End-the-war energy fueled the success of "Bring Our Troops Home" ballot initiatives in communities throughout Wisconsin, Illinois and Massachusetts on Tuesday.
In Wisconsin, voters supported the initiatives by a margin of more than two-to-one. In Illinois, even counties that were won by George Bush in 2004 voted to bring the troops home. And in Massachusetts, 36 legislative districts â€“ representing 139 communities â€“ voted on a resolution to "end the war in Iraq immediately and bring all United States military forces home." All 36 districts voted in the affirmative.
Not only did voters support explicit peace initiatives such as these, but they also came out in droves to vote for candidates who promised to bring our troops home.
"I don't think the voters could make themselves any clearer," said Steve Burns, Program Coordinator for the Wisconsin Network for Peace and Justice. "The voters get it â€“ they know that the best thing for the American people and the Iraqi people is for us to bring our troops home from their country. Now it's time for our government to listen."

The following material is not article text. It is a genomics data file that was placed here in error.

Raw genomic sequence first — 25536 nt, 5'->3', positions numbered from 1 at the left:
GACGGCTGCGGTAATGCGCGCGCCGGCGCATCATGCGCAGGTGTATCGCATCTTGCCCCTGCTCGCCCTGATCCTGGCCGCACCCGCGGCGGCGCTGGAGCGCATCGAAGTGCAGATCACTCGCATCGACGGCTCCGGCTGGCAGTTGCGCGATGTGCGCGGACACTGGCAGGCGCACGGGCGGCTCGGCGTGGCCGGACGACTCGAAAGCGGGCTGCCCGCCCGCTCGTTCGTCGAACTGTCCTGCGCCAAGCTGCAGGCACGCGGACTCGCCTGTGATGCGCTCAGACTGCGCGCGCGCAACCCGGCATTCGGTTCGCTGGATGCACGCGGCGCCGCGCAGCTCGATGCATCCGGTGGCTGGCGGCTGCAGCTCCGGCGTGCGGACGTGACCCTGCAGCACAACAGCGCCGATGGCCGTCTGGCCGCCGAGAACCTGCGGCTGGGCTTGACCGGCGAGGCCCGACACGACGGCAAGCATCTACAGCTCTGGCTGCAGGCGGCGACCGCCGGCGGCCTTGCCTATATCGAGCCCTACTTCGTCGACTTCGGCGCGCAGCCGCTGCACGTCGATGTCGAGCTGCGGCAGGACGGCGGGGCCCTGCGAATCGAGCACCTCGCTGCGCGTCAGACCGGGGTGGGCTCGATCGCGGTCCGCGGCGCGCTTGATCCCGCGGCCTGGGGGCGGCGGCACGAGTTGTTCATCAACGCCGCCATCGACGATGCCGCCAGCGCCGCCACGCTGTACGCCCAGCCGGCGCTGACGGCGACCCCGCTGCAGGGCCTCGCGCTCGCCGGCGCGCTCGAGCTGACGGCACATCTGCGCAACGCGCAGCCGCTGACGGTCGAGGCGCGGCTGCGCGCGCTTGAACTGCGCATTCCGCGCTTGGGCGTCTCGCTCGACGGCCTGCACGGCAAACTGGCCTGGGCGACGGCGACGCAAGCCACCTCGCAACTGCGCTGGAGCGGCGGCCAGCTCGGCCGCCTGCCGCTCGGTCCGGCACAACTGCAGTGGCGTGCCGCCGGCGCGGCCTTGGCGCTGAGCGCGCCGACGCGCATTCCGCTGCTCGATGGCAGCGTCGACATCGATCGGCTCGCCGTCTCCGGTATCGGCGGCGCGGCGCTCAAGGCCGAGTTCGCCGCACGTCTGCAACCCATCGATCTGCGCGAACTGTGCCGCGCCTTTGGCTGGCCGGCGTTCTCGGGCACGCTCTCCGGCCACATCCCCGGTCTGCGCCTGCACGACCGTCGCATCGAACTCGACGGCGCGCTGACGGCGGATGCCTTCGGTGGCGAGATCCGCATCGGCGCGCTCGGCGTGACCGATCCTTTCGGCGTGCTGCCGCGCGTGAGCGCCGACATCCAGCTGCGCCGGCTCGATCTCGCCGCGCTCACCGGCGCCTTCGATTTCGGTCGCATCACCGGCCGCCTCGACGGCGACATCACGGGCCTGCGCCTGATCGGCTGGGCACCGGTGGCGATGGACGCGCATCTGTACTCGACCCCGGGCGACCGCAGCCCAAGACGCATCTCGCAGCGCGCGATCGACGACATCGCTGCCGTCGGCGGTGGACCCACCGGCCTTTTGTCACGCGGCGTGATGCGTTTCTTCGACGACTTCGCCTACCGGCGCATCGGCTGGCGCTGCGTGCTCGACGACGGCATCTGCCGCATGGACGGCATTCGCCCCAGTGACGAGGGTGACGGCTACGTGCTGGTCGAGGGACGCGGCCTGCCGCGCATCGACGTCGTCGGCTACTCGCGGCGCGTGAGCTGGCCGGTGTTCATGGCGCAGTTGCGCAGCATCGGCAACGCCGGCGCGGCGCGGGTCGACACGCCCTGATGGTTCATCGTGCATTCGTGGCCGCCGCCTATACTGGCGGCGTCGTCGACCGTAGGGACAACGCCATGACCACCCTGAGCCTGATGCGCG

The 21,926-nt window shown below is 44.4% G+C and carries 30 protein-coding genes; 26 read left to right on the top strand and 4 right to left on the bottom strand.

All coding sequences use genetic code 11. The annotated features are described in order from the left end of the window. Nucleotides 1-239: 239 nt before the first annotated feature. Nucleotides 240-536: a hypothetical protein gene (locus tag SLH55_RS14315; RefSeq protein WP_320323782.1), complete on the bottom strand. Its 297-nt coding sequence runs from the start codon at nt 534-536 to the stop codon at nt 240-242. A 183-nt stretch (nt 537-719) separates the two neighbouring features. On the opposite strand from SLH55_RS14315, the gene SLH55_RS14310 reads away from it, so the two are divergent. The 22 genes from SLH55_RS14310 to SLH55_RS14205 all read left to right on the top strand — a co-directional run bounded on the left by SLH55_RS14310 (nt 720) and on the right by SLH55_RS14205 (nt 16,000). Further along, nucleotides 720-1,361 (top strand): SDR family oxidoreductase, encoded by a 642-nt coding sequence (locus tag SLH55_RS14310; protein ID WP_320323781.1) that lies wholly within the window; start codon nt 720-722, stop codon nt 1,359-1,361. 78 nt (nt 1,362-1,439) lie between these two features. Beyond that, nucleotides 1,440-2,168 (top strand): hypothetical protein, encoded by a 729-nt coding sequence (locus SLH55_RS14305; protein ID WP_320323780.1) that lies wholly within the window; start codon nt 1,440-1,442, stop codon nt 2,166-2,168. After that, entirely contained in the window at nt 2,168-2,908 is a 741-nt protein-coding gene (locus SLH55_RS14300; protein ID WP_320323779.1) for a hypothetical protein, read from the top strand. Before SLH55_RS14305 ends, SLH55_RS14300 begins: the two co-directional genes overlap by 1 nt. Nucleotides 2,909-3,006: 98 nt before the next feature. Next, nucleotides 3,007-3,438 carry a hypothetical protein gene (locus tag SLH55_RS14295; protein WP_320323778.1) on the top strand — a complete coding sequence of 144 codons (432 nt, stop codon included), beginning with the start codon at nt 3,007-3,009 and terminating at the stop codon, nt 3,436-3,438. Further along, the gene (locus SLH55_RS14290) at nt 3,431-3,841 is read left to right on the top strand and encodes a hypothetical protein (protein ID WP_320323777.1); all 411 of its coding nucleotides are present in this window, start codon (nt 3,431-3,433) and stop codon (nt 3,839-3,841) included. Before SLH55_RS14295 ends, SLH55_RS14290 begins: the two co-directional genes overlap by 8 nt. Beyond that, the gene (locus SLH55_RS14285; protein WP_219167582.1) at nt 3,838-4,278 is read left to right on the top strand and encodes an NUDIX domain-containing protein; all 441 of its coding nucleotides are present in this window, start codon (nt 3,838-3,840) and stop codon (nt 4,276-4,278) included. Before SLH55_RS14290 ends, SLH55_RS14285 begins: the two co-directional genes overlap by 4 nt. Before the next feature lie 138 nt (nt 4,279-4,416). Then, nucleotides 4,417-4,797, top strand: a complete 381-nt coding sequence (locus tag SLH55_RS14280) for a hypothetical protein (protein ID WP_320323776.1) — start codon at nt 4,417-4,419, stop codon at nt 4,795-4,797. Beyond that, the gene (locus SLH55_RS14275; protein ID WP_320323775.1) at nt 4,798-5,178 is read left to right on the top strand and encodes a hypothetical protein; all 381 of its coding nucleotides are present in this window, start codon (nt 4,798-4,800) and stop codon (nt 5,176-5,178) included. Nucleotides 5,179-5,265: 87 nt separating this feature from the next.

But getting our governent to listen will be no mean feat.
Tom Hayden suggests in a post today, "The Administration will continue the conflict into the 2008 election yearâ€¦. The peace movement therefore needs to gear up for the 2008 elections, by establishing anti-war coalitions that no candidate can avoid in the primary states. The first four states â€“ Iowa, New Hampshire, Nevada and South Carolina â€“ have large peace-and-justice constituencies."
Despite the clear verdict on Tuesday â€“ that democrats, independents and many republicans want this disastrous war to end --and end now â€“ many would-be leaders in both parties will shrink from the challenge of ending the bloodletting.
When these would-be leaders stand down, we must continue to stand up for peace.